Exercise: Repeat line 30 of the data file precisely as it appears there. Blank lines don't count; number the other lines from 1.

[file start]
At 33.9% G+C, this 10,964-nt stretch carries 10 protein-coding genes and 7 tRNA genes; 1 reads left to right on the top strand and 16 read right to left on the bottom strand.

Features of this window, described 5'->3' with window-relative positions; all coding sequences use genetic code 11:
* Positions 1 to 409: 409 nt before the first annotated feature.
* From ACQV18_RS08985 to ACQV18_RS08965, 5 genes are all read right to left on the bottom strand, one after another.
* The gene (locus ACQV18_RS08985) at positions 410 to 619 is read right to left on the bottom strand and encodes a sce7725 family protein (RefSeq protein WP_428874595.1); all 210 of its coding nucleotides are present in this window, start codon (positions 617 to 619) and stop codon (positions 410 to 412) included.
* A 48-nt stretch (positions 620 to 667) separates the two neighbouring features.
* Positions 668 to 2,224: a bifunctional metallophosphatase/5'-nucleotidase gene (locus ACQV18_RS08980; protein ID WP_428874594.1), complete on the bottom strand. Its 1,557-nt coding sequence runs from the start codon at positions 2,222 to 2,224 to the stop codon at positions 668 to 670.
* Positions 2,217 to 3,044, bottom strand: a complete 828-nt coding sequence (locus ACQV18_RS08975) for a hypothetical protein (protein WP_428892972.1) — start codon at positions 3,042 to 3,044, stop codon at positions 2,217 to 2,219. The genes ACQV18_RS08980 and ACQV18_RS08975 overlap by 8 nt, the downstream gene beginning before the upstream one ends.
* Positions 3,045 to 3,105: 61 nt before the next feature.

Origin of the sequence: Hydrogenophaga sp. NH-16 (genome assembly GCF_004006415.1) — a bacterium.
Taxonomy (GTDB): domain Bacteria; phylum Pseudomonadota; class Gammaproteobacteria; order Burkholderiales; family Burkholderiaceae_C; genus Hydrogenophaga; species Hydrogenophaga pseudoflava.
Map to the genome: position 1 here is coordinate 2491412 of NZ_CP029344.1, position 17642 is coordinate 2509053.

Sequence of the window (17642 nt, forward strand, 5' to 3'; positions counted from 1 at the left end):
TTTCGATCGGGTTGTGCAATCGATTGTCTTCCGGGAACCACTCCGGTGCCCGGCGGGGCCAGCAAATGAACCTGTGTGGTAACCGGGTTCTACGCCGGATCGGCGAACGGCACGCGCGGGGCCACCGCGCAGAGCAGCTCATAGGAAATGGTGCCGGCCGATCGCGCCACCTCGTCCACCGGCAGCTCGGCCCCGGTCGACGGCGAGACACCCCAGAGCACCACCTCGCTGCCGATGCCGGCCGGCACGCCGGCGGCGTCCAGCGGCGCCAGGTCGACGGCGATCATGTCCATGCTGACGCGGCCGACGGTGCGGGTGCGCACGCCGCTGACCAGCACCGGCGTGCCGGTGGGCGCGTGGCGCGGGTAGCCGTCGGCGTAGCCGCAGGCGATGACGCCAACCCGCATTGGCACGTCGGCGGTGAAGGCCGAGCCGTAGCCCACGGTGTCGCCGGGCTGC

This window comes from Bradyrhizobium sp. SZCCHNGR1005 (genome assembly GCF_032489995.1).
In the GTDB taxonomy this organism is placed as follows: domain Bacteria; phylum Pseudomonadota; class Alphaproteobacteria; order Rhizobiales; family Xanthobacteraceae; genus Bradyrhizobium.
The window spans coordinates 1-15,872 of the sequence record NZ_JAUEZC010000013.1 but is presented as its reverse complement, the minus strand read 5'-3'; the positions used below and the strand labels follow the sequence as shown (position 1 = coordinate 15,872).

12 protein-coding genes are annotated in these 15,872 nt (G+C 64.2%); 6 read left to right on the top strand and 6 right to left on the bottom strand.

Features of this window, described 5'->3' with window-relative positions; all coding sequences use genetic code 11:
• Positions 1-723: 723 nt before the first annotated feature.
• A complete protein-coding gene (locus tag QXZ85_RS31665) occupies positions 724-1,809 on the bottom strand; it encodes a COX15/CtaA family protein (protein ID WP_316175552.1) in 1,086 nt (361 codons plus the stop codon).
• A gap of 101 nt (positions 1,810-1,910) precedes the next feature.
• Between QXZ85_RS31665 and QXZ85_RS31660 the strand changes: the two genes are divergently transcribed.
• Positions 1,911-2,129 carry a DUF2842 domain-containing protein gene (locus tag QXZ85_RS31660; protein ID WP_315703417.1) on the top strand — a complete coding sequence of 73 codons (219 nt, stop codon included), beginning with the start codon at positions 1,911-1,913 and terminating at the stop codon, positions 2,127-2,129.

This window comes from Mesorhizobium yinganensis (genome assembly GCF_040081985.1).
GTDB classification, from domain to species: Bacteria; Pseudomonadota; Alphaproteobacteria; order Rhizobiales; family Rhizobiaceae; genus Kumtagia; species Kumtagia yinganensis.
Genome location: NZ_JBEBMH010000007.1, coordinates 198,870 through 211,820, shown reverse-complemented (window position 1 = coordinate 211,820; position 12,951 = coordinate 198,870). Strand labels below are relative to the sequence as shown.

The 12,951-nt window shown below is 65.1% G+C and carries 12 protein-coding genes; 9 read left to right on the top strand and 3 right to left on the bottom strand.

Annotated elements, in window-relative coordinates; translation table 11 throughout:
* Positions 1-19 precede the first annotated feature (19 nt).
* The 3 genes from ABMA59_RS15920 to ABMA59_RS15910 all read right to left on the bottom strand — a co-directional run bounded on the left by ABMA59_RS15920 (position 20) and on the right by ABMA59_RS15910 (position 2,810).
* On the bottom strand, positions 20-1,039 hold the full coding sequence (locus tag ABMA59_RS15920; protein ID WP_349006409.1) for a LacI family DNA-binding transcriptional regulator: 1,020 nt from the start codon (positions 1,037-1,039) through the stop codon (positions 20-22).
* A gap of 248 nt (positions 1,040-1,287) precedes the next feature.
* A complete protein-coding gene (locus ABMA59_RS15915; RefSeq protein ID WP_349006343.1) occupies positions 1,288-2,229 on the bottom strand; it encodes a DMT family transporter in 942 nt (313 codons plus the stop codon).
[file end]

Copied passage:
* Positions 1-19 precede the first annotated feature (19 nt).